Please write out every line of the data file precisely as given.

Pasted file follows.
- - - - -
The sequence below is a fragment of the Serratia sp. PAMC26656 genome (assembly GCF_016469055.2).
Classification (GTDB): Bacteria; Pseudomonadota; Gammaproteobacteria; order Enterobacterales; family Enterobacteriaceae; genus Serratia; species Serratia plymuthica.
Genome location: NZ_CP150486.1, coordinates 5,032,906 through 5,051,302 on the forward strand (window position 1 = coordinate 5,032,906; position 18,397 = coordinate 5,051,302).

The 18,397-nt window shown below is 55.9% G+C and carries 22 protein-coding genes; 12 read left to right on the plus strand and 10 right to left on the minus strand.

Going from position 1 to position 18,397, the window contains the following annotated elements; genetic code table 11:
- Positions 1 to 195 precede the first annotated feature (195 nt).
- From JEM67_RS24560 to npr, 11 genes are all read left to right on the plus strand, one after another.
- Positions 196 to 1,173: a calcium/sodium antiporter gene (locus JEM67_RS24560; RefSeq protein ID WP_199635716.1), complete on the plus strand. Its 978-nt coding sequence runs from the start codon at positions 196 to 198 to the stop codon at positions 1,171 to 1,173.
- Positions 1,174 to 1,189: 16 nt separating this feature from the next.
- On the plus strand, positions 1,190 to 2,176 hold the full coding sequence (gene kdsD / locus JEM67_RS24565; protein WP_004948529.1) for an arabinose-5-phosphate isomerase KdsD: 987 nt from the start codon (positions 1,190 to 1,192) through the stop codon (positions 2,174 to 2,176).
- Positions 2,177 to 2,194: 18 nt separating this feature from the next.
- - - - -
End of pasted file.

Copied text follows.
The sequence below is a fragment of the Serratia sp. PAMC26656 genome (assembly GCF_016469055.2).
Classification (GTDB): Bacteria; Pseudomonadota; Gammaproteobacteria; order Enterobacterales; family Enterobacteriaceae; genus Serratia; species Serratia plymuthica.
Genome location: NZ_CP150486.1, coordinates 5,032,906 through 5,051,302 on the forward strand (window position 1 = coordinate 5,032,906; position 18,397 = coordinate 5,051,302).

The 18,397-nt window shown below is 55.9% G+C and carries 22 protein-coding genes; 12 read left to right on the plus strand and 10 right to left on the minus strand.

Going from position 1 to position 18,397, the window contains the following annotated elements; genetic code table 11:
- Positions 1 to 195 precede the first annotated feature (195 nt).
- From JEM67_RS24560 to npr, 11 genes are all read left to right on the plus strand, one after another.
- Positions 196 to 1,173: a calcium/sodium antiporter gene (locus JEM67_RS24560; RefSeq protein ID WP_199635716.1), complete on the plus strand. Its 978-nt coding sequence runs from the start codon at positions 196 to 198 to the stop codon at positions 1,171 to 1,173.
- Positions 1,174 to 1,189: 16 nt separating this feature from the next.
- On the plus strand, positions 1,190 to 2,176 hold the full coding sequence (gene kdsD / locus JEM67_RS24565; protein WP_004948529.1) for an arabinose-5-phosphate isomerase KdsD: 987 nt from the start codon (positions 1,190 to 1,192) through the stop codon (positions 2,174 to 2,176).
- Positions 2,177 to 2,194: 18 nt separating this feature from the next.